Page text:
I remember vividly looking at a short, thin, and apparently weak, laborer in Vietnam’s countryside and asking myself, “Are people like him the ones who defeated the greatest empire in the world and the powerful French army?”

Among those that could be credited with those victories, Gen. Vo Nguyen Giap — who died on Oct. 4 — certainly has a place of honor. He was 102.

Despite anybody’s opinion of the Vietnam War, nobody can deny that Giap’s brilliant guerrilla tactics defeated both the French and the American invaders in a protracted war, at a cost of a million people, both soldiers and civilians.

In a 1988 interview, Gen. William Westmoreland, who commanded U.S. military operations at the peak of the Vietnam War (1964-1968), including the Tet Offensive, told W. Thomas Smith, Jr.: “Of course he was a formidable adversary. …

“Let me also say that Giap was trained in small-unit, guerrilla tactics, but he persisted in waging a big-unit war with terrible losses to his own men.”

What Gen. Westmoreland failed to say is that those guerrilla tactics were the only ones Giap could wage when facing the most powerful army in history. Giap himself acknowledged the extent of the losses.

In an interview with the Associated Press in 2005 he declared: “No other wars for national liberation were as fierce or caused as many losses as this war.

“But we still fought because, for Vietnam, nothing is more precious than our independence and freedom.”

Although Giap was a teacher and journalist with no formal military training, he built a ragtag communist insurgency into a highly effective military force. He never received any formal military training, joking that he had received his training in the military academy “of the bush.” His legacy was perhaps second only to Vietnam’s President Ho Chi Minh, who led the country to independence.

In 1954, with an army of rugged guerrillas who wore sandals made of car tires Giap encircled the French Army at Dien Bien Phu, where the French Gen. Henri Navarre had set up his defenses.

The French forces included troops from many parts of the former French empire as well as French professional troops and units of the French Foreign Legion. The use of recruits from France itself was avoided to prevent the war from becoming even more unpopular at home.

While launching diversionary attacks in nearby areas, Giap, defying military practice, placed 24 howitzers (artillery that propels projectiles at high trajectories and with a steep angle of descent) on the hills around Dien Bien Phu, in areas protected from French aircraft.

Ordering his men to dig a trench system encircling the French, Giap launched his offensive on March 13, 1954. Less than 2 months later, on May 7 1954, the French surrendered. It was a significant victory that led to Vietnam’s independence and hastened the collapse of colonial rule in Southeast Asia.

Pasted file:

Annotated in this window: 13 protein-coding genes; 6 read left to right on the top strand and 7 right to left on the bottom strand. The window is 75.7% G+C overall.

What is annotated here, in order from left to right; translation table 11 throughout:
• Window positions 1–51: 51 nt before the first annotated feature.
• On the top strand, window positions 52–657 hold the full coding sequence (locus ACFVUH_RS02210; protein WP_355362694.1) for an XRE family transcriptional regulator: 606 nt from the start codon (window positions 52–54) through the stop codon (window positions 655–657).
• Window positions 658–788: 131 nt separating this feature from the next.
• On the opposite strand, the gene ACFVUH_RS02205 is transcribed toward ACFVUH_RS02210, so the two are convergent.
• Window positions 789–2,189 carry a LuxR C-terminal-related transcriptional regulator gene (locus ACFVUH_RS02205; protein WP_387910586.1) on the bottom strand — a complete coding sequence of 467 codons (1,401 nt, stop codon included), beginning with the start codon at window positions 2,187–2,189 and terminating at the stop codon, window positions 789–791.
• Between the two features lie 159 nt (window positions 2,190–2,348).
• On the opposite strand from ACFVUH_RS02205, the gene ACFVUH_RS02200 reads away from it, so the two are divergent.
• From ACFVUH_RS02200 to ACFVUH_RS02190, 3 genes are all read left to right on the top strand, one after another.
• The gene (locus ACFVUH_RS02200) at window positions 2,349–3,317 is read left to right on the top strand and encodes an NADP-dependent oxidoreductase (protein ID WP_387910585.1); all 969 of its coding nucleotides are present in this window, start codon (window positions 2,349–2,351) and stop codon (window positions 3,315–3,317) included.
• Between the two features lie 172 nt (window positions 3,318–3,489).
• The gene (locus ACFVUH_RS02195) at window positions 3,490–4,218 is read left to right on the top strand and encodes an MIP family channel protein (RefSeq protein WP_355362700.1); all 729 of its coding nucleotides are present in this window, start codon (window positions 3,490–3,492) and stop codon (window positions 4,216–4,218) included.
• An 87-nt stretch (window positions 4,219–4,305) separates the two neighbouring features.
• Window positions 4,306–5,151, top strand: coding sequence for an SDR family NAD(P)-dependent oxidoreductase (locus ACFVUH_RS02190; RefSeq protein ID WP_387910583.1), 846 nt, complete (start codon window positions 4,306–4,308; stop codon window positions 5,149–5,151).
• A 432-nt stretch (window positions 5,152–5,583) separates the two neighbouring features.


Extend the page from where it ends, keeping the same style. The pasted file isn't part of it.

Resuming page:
The 56-day battle was one of the epic battles of the 20th century. It led to the French withdrawal and the Geneva Accords that partitioned Vietnam into north and south in 1956. It created the conditions for the war against Saigon and the U.S. less than a decade later. Giap continued as commander in chief of the People’s Army of Vietnam throughout the war with the United States.

Although he is widely credited with leading the Tet Offensive of 1968, recently uncovered evidence shows that he hadn’t given his agreement to that operation. He left shortly before the offensive for medical treatment in Hungary and returned when the offensive had already begun.

Giap later described the Tet Offensive as a “general strategy, an integrated one, at once military, political and diplomatic.”

Although the offensive failed to create the conditions for an uprising against the southern government, it became known as an important political victory that hastened the American public’s idea of the futility of the war. Giap had defeated the two most powerful armies in the world.

Richard Halloran, a former military correspondent for The New York Times writes about an encounter between a North Vietnamese colonel named Tu and U.S. Col. Harry Summers. They met at Hanoi airport after the war was over.

Summers told him, “You know, you never defeated us on the battlefield.”

The Vietnamese colonel thought for a few seconds then responded, “That may sob, but it is also irrelevant.”

After the U.S. withdrawal, Giap wrote extensively on strategy and military theory and became an ardent environmentalist and critic of a bauxite mining project that he believed threatened national security and would provoke significant ecological damage. His contribution to his country’s peace and development was remarkable. He will remain one of the towering figures in Vietnam’s modern history.

Dr. Cesar Chelala is a co-winner of the Overseas Press Club of America award.

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